These properties provide a unique context, and also have implications for the design of this AIA, which should be considered by anyone looking to apply parts of this process in another domain or context. It is expected that elements of this process, such as the AIA template and exercise formats, to prove transferrable.

Some aspects, including using a DAC as the core accountability mechanism, and the centralisation of publication and resourcing for the participatory workshops, will not be directly transferable to all other cases but should form a sound structural basis for thinking about alternative solutions.

The generalisable findings to emerge from this research should be valuable to the regulators, policymakers and healthcare providers like the NHS, who will need to use a variety of tools and approaches to assess the potential and actual impacts of AI systems operating in the healthcare environment. In Examining the Black Box, we surveyed the state of the field in data-driven technologies and identified four notable methodologies under development, including AIAs,14 and our study of algorithmic accountability mechanisms for the public sector identifies AIAs as forming part of the typology of other policies currently in use globally, including transparency mechanisms, audits and regulatory inspection, and independent oversight bodies.15

These tools and approaches are still very much in their infancy, with little consensus on how and when to apply them and what their stated aims should be, and few examples of these tools in practice. Most evidence for the usefulness of AIAs at present has come from examples of impact assessments in other sectors, rather than practical implementation. Accordingly, AIAs cannot be assumed to be ready to roll out.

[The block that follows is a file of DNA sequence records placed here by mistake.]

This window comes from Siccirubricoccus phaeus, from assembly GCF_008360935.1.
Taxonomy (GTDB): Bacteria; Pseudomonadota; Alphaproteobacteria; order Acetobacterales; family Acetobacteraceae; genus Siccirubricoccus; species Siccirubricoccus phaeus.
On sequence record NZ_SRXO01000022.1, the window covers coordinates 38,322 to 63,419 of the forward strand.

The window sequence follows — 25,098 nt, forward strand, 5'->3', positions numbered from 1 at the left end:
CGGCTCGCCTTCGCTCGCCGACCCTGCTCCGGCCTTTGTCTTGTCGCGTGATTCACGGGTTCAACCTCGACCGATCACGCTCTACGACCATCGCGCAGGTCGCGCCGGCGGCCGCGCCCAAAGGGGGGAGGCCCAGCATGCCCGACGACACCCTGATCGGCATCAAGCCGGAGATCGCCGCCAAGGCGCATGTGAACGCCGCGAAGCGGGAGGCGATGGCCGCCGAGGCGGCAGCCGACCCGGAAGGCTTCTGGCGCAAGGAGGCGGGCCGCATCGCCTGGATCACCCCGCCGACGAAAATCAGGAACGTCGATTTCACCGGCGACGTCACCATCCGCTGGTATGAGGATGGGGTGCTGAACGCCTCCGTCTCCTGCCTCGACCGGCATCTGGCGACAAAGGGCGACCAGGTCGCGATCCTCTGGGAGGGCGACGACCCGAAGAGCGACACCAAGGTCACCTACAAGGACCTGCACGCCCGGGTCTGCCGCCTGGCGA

By exploring the applicability of AIAs toward a healthcare case study of medical imaging – namely, the use of AIAs as part of the data release strategy of the forthcoming National Medical Imaging Platform (NMIP) from the NHS AI Lab, we hope to gain a richer understanding of how AIAs should be adopted in practice, and how such tools can be translated into meaningful algorithmic accountability and, ultimately, better outcomes for people and society.

AI in medical imaging has the potential to optimise existing processes in clinical pathways, support clinicians with decision-making and allow for better use of clinical data, but some have urged developers to adhere to regulation and governance frameworks to assure safety, quality and security and prioritise patient benefit and clinician support.16

Understanding algorithmic impact assessments

What is an algorithmic impact assessment?